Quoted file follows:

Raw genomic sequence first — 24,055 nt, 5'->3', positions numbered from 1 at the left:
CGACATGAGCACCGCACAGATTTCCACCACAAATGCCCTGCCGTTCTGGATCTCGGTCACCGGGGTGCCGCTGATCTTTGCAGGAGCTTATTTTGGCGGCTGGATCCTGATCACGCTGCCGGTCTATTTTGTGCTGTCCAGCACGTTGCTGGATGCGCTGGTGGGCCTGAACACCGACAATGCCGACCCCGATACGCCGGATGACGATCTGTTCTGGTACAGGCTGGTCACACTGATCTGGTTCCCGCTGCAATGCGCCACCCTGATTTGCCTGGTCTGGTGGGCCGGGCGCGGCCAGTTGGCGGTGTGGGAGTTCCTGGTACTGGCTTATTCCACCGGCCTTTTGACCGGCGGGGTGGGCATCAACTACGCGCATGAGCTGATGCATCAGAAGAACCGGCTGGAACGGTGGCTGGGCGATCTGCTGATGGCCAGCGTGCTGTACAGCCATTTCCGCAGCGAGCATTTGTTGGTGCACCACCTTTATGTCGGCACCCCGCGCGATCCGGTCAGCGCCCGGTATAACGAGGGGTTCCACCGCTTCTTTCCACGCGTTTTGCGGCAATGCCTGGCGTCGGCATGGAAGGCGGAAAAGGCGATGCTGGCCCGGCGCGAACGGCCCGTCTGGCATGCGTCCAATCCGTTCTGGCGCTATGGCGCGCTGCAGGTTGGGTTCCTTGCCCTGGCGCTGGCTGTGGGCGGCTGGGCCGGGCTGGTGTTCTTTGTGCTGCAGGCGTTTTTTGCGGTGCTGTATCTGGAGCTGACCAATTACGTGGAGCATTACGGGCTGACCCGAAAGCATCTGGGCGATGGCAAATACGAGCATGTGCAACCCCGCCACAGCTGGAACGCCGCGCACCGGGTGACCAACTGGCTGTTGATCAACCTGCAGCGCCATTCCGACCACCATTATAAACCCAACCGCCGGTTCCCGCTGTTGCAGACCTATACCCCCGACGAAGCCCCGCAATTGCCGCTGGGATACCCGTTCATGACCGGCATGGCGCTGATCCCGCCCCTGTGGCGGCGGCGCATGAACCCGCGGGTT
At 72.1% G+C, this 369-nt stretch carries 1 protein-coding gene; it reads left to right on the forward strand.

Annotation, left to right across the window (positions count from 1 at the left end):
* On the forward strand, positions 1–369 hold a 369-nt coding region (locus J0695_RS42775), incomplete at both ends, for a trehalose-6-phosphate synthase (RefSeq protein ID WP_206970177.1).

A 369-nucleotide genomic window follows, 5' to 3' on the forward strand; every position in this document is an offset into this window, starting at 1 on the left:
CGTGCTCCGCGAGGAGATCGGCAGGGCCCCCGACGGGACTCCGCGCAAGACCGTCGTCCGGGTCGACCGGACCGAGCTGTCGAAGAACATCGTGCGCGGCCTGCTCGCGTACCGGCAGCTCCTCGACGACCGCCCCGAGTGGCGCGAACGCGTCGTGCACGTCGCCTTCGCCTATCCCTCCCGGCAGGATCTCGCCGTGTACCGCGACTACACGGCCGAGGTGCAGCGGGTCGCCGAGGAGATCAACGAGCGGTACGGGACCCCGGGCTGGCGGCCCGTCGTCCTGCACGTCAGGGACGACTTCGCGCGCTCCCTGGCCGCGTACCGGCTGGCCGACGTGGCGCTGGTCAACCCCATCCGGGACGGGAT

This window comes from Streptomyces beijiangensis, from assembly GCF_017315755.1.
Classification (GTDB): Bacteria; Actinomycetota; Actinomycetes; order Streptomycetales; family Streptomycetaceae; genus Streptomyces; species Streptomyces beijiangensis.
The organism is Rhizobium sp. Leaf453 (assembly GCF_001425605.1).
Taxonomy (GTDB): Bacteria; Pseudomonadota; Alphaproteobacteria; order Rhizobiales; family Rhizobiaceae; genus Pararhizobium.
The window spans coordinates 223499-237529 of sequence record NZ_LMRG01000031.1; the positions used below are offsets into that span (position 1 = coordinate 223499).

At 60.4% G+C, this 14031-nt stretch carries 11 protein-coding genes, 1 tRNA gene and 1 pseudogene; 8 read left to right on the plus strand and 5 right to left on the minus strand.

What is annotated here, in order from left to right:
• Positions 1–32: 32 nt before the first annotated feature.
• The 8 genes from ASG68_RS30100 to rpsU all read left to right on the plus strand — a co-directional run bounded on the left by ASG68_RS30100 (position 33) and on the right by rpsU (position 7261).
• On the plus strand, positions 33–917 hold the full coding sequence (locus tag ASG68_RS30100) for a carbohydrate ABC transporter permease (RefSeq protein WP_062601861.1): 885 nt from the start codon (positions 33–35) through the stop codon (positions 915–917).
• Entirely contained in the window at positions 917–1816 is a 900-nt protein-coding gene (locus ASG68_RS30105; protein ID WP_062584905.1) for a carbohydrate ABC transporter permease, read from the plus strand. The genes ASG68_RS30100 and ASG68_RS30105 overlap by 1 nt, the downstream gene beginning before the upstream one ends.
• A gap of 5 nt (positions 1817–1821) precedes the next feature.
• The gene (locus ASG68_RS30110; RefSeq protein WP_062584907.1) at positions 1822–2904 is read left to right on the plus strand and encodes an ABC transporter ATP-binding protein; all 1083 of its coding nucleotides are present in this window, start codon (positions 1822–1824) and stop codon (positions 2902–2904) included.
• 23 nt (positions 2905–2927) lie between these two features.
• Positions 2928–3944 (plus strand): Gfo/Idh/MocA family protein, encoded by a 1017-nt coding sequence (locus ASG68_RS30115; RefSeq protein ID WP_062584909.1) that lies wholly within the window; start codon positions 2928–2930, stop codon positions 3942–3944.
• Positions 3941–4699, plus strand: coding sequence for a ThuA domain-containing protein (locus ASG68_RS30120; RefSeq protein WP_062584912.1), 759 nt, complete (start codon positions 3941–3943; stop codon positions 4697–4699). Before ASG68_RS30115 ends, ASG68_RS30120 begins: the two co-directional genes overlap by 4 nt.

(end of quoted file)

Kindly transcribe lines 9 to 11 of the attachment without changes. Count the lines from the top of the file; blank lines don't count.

Classification (GTDB): Bacteria; Actinomycetota; Actinomycetes; order Streptomycetales; family Streptomycetaceae; genus Streptomyces; species Streptomyces beijiangensis.
The organism is Rhizobium sp. Leaf453 (assembly GCF_001425605.1).
Taxonomy (GTDB): Bacteria; Pseudomonadota; Alphaproteobacteria; order Rhizobiales; family Rhizobiaceae; genus Pararhizobium.